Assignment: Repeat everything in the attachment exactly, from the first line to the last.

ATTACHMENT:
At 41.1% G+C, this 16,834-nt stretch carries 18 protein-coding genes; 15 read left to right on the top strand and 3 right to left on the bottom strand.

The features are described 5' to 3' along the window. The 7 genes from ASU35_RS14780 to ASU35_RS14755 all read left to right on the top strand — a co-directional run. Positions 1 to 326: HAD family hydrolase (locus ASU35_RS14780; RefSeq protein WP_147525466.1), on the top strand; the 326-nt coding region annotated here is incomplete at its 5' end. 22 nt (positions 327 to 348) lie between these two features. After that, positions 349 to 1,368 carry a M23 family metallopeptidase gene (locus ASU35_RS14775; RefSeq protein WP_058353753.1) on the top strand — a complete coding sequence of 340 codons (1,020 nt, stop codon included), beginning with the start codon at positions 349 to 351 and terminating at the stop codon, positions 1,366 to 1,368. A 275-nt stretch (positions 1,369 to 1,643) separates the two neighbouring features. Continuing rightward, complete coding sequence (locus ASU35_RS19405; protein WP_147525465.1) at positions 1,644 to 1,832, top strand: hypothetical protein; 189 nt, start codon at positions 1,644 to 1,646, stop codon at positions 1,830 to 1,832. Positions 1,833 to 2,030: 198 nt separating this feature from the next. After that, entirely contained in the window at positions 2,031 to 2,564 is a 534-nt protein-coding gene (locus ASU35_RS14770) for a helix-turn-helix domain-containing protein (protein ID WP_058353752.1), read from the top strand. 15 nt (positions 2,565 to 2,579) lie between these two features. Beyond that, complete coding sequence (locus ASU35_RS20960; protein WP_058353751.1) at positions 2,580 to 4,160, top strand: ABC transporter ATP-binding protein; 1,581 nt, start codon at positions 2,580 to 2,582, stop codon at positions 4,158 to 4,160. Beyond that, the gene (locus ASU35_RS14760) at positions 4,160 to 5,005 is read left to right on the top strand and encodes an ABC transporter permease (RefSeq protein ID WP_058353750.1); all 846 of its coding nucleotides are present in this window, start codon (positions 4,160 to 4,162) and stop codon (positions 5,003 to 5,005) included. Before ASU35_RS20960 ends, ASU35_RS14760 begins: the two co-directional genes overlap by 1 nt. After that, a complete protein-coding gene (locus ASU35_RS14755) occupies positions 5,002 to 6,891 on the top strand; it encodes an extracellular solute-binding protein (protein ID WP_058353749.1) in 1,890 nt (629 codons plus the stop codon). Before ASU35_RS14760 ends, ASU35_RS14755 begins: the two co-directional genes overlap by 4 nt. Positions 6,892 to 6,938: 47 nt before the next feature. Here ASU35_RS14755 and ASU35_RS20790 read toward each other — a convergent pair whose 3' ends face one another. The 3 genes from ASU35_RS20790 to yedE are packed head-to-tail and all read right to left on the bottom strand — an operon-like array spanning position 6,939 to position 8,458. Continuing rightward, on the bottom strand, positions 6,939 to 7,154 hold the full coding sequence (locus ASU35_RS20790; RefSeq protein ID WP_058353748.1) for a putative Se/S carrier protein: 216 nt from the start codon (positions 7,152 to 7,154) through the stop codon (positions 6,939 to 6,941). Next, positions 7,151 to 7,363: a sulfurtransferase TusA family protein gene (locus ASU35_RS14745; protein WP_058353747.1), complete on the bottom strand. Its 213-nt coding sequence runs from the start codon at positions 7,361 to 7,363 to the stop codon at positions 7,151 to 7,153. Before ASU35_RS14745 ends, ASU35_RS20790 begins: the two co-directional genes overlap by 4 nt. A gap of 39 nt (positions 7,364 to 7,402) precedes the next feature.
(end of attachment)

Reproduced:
At 41.1% G+C, this 16,834-nt stretch carries 18 protein-coding genes; 15 read left to right on the top strand and 3 right to left on the bottom strand.

The features are described 5' to 3' along the window. The 7 genes from ASU35_RS14780 to ASU35_RS14755 all read left to right on the top strand — a co-directional run. Positions 1 to 326: HAD family hydrolase (locus ASU35_RS14780; RefSeq protein WP_147525466.1), on the top strand; the 326-nt coding region annotated here is incomplete at its 5' end. 22 nt (positions 327 to 348) lie between these two features. After that, positions 349 to 1,368 carry a M23 family metallopeptidase gene (locus ASU35_RS14775; RefSeq protein WP_058353753.1) on the top strand — a complete coding sequence of 340 codons (1,020 nt, stop codon included), beginning with the start codon at positions 349 to 351 and terminating at the stop codon, positions 1,366 to 1,368. A 275-nt stretch (positions 1,369 to 1,643) separates the two neighbouring features. Continuing rightward, complete coding sequence (locus ASU35_RS19405; protein WP_147525465.1) at positions 1,644 to 1,832, top strand: hypothetical protein; 189 nt, start codon at positions 1,644 to 1,646, stop codon at positions 1,830 to 1,832. Positions 1,833 to 2,030: 198 nt separating this feature from the next. After that, entirely contained in the window at positions 2,031 to 2,564 is a 534-nt protein-coding gene (locus ASU35_RS14770) for a helix-turn-helix domain-containing protein (protein ID WP_058353752.1), read from the top strand. 15 nt (positions 2,565 to 2,579) lie between these two features. Beyond that, complete coding sequence (locus ASU35_RS20960; protein WP_058353751.1) at positions 2,580 to 4,160, top strand: ABC transporter ATP-binding protein; 1,581 nt, start codon at positions 2,580 to 2,582, stop codon at positions 4,158 to 4,160. Beyond that, the gene (locus ASU35_RS14760) at positions 4,160 to 5,005 is read left to right on the top strand and encodes an ABC transporter permease (RefSeq protein ID WP_058353750.1); all 846 of its coding nucleotides are present in this window, start codon (positions 4,160 to 4,162) and stop codon (positions 5,003 to 5,005) included. Before ASU35_RS20960 ends, ASU35_RS14760 begins: the two co-directional genes overlap by 1 nt. After that, a complete protein-coding gene (locus ASU35_RS14755) occupies positions 5,002 to 6,891 on the top strand; it encodes an extracellular solute-binding protein (protein ID WP_058353749.1) in 1,890 nt (629 codons plus the stop codon). Before ASU35_RS14760 ends, ASU35_RS14755 begins: the two co-directional genes overlap by 4 nt. Positions 6,892 to 6,938: 47 nt before the next feature. Here ASU35_RS14755 and ASU35_RS20790 read toward each other — a convergent pair whose 3' ends face one another. The 3 genes from ASU35_RS20790 to yedE are packed head-to-tail and all read right to left on the bottom strand — an operon-like array spanning position 6,939 to position 8,458. Continuing rightward, on the bottom strand, positions 6,939 to 7,154 hold the full coding sequence (locus ASU35_RS20790; RefSeq protein ID WP_058353748.1) for a putative Se/S carrier protein: 216 nt from the start codon (positions 7,152 to 7,154) through the stop codon (positions 6,939 to 6,941). Next, positions 7,151 to 7,363: a sulfurtransferase TusA family protein gene (locus ASU35_RS14745; protein WP_058353747.1), complete on the bottom strand. Its 213-nt coding sequence runs from the start codon at positions 7,361 to 7,363 to the stop codon at positions 7,151 to 7,153. Before ASU35_RS14745 ends, ASU35_RS20790 begins: the two co-directional genes overlap by 4 nt. A gap of 39 nt (positions 7,364 to 7,402) precedes the next feature.